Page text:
Tuesday, November 17, 2009

Stop lying about those stimulus jobs

Give the mainstream news media some credit: They have diligently dug into President Obama's fanciful boasts of job creation. When Obama claimed earlier this month that his $787 billion economic stimulus package had "saved or created" 640,000 jobs, a dozen news organizations pounced. They soon highlighted some of the most egregious cases of sketchy job creation in about 20 states.

From their reports, The Examiner has created an online interactive map for tracking exaggerated stimulus claims. So far, more than 75,000 jobs -- exceeding 10 percent of the total -- are either highly doubtful or clearly imaginary. In the coming weeks, we expect to add many thousands more to that total as other media organizations scrutinize stimulus grants in their areas.

Obama and his senior aides have sought to downplay the importance of exact numbers, but they invited close scrutiny earlier this year by setting dramatic expectations for the effect the stimulus program would have on employment. If his stimulus program was approved, Obama promised, unemployment would not go above 8 percent this year. The reality is that it passed 10.3 percent in October. So now the stimulus books are being cooked to mollify an anxious public worried that real-world jobs continue to disappear and angry that Obama has thrown almost $1 trillion down the stimulus rathole.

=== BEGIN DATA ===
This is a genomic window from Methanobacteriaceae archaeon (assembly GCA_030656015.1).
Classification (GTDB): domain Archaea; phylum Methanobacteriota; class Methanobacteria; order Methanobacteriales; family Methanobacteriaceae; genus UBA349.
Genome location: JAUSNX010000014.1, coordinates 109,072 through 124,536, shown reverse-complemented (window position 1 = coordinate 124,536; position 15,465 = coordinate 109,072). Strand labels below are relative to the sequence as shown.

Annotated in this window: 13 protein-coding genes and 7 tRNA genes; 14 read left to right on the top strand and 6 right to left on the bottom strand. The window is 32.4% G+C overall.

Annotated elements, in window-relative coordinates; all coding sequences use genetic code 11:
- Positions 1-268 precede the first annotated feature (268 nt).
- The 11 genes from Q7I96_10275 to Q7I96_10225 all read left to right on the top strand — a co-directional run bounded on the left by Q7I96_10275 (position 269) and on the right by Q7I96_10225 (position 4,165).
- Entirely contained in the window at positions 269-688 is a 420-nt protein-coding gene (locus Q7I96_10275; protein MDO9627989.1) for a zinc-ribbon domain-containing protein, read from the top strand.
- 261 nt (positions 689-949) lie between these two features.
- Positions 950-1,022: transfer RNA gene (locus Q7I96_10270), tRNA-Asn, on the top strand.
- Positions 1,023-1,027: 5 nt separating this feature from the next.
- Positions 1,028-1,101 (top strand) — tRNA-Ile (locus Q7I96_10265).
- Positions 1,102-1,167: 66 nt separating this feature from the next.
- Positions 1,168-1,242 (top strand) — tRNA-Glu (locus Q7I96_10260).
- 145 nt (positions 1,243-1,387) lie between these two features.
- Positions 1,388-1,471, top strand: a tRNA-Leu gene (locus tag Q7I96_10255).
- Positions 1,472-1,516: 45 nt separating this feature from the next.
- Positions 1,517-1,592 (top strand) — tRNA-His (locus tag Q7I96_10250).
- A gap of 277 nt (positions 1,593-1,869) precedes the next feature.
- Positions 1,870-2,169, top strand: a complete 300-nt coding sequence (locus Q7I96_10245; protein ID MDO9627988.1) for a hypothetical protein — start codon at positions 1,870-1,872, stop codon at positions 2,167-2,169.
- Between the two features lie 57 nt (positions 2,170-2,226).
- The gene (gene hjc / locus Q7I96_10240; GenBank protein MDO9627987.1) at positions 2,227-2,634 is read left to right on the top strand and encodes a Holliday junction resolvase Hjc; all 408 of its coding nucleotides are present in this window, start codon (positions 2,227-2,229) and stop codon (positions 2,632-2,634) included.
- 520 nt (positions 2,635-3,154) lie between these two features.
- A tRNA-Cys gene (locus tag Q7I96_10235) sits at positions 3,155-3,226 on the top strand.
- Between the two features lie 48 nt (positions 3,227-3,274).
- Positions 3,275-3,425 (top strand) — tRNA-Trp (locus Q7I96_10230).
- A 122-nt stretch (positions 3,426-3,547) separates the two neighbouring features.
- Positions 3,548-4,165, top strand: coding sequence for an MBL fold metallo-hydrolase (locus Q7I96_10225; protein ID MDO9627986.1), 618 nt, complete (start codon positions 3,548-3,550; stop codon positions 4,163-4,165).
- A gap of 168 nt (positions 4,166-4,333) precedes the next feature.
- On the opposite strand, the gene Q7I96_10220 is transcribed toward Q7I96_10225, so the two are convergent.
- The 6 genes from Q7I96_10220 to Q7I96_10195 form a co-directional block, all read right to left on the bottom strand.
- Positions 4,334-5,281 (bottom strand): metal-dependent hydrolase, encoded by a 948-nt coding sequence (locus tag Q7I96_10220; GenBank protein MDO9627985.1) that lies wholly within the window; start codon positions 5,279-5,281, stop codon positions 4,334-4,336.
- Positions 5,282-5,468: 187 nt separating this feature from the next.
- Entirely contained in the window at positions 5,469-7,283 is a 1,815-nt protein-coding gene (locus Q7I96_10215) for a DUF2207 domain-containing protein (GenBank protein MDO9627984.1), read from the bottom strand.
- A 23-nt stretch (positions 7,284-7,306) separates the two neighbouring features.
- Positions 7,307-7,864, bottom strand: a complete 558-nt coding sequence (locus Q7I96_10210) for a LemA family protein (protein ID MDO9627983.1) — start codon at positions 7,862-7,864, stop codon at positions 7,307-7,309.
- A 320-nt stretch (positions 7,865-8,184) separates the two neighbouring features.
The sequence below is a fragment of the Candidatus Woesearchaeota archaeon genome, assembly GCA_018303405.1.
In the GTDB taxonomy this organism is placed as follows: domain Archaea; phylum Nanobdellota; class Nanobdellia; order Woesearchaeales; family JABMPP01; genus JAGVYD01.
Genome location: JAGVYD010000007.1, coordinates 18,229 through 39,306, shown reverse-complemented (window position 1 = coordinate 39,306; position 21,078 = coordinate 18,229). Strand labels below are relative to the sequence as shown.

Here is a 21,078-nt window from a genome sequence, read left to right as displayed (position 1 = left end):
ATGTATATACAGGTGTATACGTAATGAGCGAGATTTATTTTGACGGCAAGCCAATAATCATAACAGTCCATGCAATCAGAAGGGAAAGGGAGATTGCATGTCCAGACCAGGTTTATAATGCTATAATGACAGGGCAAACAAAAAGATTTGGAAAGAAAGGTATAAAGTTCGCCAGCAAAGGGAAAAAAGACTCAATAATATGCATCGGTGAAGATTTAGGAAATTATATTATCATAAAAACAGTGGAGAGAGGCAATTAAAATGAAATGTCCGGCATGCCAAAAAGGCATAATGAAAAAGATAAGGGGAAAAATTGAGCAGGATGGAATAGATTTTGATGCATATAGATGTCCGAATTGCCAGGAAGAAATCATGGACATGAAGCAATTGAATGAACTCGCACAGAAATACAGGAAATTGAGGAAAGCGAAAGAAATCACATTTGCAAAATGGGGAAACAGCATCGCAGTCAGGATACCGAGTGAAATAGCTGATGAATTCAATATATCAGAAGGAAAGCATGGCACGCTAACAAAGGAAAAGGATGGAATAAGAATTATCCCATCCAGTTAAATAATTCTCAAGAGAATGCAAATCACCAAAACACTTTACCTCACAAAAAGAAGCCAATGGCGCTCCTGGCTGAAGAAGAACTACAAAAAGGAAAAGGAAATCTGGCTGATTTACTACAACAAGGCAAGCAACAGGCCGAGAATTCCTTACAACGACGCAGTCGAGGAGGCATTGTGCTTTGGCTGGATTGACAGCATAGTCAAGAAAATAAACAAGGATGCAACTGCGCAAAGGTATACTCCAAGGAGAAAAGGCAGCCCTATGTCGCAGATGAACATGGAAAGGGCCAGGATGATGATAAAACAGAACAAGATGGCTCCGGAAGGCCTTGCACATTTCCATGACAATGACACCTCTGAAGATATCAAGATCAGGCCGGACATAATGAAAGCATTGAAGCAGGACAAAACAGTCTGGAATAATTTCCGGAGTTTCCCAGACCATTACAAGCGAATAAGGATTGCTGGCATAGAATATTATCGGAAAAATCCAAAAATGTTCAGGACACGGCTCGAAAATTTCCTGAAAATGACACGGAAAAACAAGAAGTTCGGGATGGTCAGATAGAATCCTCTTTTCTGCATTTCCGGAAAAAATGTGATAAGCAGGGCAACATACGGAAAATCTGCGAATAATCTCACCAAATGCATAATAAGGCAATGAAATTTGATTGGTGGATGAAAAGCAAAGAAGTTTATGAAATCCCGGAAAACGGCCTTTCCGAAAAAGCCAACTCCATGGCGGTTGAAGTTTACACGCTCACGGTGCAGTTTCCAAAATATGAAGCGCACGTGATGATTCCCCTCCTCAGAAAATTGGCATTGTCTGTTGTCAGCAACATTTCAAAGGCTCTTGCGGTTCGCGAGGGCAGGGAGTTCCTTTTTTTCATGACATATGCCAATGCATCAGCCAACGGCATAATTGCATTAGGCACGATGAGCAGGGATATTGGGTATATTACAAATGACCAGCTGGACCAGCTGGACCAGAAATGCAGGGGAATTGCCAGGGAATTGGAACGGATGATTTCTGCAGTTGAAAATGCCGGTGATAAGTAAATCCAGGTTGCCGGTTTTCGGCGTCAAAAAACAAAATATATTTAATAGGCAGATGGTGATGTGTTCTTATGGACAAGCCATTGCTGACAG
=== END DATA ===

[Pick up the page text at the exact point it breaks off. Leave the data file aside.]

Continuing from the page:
With his political advisers in a panic, Obama is now planning a State of the Union policy pivot intended to stave off a disastrous congressional election in 2010. After running up the nation's first-ever $1.4 trillion annual budget deficit for 2009, Obama will strike a new pose in January as the man who will stop government extravagance. Budget Director Peter Orszag says Obama will offer new suggestions for budget cuts and "revenue raisers," aka "tax hikes."

Obama's previous budget-cutting masquerade was laughable. In July, he called for a pathetic $265 million in cuts. But with a $3 trillion annual budget, Washington blows that much in about two blinks of an eye. Besides, most of the Obama "cuts" were proposed in full knowledge that Congress would never approve them. No doubt, Obama will present the same sort of faux budget cuts in 2010. But Obama's "concern" about excessive government spending likely will be no more credible to voters next November than the thousands of phantom stimulus jobs he claims to have created this year.